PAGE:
By Donna Swicegood
A coalition of area rescue groups and Iredell County Animal Services are joining forces for an event focused on adoption and education.
The Rescue Roundup will take place Saturday from 10 a.m. to 4 p.m. at the Iredell County Fairgrounds, 630 N. Main St., Troutman.
“It’s going to be great,” said Kristian Hernandez, director of animal services for Iredell County.
The Rescue Roundup will feature 10 rescue organizations and four shelters, said Donald Gullett, director of development for Piedmont Animal Rescue, one of the rally’s sponsors.
Gullett said the roundup will also include eight food trucks and more than 200 vendors.
And entertainment is on the bill as well as K9s in Flight, a Florida-based group that features rescue dogs catching Frisbees and other agility-type displays. K9s in Flight started in 1990, said founder John Misita, and it was thanks to a pit bull/retriever mix he adopted.
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CJ, he said, was the runt of the litter and he learned that the owners were planning to take the dog to the pound. A year later, Misita said, he noticed CJ’s skill at catching tennis balls. Eventually, CJ’s prowess led to Misita launching K9s into the air, and he vowed to use only rescue dogs.
And it’s fitting that rescue dogs be featured at an event that aims to educate about adoption.
There will be plenty of animals for those who attend the roundup to examine and possibly adopt, Gullett said.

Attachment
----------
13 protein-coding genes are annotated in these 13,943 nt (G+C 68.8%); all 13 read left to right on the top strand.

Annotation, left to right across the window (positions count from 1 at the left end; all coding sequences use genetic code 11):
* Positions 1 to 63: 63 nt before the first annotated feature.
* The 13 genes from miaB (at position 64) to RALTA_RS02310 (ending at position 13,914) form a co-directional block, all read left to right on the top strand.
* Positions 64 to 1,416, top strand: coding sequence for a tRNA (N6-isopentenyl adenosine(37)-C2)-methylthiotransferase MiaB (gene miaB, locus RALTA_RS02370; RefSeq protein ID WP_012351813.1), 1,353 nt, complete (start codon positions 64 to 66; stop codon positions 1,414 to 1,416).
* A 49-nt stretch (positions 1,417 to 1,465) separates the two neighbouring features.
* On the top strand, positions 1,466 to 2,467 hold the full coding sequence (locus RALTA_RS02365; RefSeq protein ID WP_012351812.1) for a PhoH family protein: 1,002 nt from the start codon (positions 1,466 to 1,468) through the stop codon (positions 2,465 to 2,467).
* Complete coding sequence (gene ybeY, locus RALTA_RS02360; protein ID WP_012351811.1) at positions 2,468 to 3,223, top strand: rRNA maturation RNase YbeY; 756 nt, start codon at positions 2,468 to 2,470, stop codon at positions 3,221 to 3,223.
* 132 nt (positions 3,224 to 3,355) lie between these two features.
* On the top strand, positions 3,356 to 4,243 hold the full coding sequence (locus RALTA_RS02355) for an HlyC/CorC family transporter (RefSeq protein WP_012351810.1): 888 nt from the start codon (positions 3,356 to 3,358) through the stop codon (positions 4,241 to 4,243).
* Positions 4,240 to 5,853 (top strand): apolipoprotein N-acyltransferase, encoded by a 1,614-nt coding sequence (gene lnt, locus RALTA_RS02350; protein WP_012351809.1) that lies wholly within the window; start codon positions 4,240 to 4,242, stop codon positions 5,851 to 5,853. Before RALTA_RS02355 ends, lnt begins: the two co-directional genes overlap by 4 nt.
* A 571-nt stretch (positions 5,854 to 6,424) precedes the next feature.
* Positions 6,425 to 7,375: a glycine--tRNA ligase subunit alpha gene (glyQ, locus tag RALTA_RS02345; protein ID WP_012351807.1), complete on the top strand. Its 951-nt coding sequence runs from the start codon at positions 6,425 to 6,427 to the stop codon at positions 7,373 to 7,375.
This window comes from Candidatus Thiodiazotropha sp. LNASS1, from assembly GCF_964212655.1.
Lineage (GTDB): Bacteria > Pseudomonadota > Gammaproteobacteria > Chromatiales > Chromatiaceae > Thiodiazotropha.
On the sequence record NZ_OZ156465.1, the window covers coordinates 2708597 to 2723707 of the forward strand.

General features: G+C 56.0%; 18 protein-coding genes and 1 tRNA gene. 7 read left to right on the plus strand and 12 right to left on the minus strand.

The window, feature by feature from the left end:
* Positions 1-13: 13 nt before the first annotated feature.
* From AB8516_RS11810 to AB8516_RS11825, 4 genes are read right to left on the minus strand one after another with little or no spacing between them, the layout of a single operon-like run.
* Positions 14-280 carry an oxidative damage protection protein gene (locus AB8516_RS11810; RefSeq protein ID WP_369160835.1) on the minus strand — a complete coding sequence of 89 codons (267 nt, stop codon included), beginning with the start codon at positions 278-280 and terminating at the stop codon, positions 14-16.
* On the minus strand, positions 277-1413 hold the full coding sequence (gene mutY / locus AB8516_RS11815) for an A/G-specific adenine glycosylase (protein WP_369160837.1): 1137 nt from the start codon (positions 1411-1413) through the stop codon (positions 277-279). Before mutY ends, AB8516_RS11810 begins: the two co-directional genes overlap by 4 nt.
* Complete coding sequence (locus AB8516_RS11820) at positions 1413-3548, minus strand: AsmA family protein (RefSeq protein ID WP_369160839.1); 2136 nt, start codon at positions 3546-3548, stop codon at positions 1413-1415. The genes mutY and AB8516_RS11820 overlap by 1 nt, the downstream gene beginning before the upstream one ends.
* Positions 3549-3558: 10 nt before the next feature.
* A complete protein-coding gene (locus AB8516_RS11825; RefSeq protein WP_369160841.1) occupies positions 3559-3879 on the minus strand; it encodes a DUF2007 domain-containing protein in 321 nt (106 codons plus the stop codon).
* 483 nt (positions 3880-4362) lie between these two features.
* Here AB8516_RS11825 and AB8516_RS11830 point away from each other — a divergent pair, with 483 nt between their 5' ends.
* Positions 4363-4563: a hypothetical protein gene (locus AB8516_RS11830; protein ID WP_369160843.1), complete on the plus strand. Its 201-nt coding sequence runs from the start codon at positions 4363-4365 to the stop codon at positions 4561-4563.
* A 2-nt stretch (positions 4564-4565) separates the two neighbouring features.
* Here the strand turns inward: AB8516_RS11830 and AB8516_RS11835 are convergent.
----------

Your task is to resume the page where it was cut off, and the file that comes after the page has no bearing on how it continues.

Any adoption will be subject to the normal policies of the organization in question, Gullett said.
He said the event is open to almost all animals. “It’s not just for cats and dogs,” he said. PAR, he said, currently has one horse and two donkeys in its program.
As the roundup unfolds in hopes of finding forever homes to shelter and rescue animals, organizers also hope to educate.
Tracy Dixon, public outreach coordinator at Iredell Animal Services, said information will be available about foster and volunteer programs at the shelter.
And, Hernandez said, he hopes the event can lead to a better public understanding of what the shelter does. “We want to push public education and let people know what we do and why we do it,” he said.
Hernandez said he believes the Rescue Roundup can achieve that goal and help animals find homes. He was involved in a similar event in California, he said. “It was a great success,” he said.
And Gullett is optimistic that this inaugural roundup will also be a big success.
Joining as many rescue groups and shelters as possible in one place, he said, means more animals can be saved. “It puts everyone on the same page,” he said. “We all have the same mission.”
The response from these organizations, Gullett said, convinced him that this event should become annual.
Anyone planning to attend is encouraged to bring their own dog.
Admission will be $2 and parking at the fairgrounds will be $5, these fees being collected by and for the Lake Norman High School group.
Anyone interested in a supplier location can contact Gullett at 704-662-2904.